Spinning disk microscopy is an established imaging technique of choice for viewing and recording both dynamic and light-sensitive processes in isolated living cells or tissues. The Andor Revolution XD system funded by the Wellcome Trust utilises the Yokogawa CSU-X1 spinning disk head and an Ixon+ back-illuminated EMCCD camera (Andor) coupled to an Olympus IX81 inverted microscope. The system is capable of capturing high speed (30fps, 512x512 to 100fps at 128x128) or time-lapse (seconds to hours) confocal data sets from low light emitting specimens. There is also an in-line specialized FRAPPA unit for monitoring fast (msec) multi-point FRAP/FRET events and the capability of engaging an external source for photolytic uncaging of caged compounds.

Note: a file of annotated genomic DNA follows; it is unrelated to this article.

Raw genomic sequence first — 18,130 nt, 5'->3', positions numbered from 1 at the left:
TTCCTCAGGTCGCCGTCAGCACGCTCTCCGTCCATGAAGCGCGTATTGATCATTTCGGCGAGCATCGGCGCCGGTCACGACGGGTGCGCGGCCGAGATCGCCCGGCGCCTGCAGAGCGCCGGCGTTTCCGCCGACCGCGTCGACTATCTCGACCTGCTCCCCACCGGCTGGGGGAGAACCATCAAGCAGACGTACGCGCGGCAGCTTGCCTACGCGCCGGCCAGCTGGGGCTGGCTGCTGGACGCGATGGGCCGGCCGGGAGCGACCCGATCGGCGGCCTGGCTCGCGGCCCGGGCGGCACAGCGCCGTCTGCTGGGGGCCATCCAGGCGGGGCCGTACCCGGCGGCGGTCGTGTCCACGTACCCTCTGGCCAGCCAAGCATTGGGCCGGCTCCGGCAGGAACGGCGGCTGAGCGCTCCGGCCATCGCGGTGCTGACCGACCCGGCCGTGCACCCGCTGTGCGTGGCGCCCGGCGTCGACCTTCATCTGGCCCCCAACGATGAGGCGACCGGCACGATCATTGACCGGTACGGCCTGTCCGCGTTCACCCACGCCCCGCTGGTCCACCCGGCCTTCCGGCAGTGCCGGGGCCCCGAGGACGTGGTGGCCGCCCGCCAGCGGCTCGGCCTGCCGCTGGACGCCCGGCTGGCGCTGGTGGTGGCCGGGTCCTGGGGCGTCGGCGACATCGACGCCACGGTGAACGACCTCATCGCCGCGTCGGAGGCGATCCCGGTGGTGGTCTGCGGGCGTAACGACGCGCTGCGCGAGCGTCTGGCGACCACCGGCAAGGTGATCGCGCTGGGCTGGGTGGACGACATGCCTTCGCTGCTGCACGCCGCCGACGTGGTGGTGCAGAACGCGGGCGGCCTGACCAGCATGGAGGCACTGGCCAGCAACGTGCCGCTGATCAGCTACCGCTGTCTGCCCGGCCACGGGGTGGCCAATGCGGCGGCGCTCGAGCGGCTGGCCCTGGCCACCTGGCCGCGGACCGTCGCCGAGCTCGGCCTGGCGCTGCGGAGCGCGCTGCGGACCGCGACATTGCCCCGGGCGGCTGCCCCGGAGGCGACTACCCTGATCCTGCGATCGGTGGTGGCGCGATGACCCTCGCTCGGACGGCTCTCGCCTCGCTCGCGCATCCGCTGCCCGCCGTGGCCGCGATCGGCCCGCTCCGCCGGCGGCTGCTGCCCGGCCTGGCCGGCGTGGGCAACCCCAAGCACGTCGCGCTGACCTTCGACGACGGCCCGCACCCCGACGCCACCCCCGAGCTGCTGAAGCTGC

The microscope employs a software-operated piezo motorized z-stage. A mobile, miniature heated environmental chamber, with the capacity to hold singular wells (35mm diameter) or a multi-chamber slide (up to 8 smaller wells), can be placed atop the microscope stage with the ability to set, maintain and monitor temperature, humidity, O2 and CO2 levels as imaging conditions dictate.
The system is run through Andor's IQ2 software package. Data can be subsequently processed through this package or imported to others such as Image J.
|Professor Michael Taggart|
|Dr Michele Sweeney|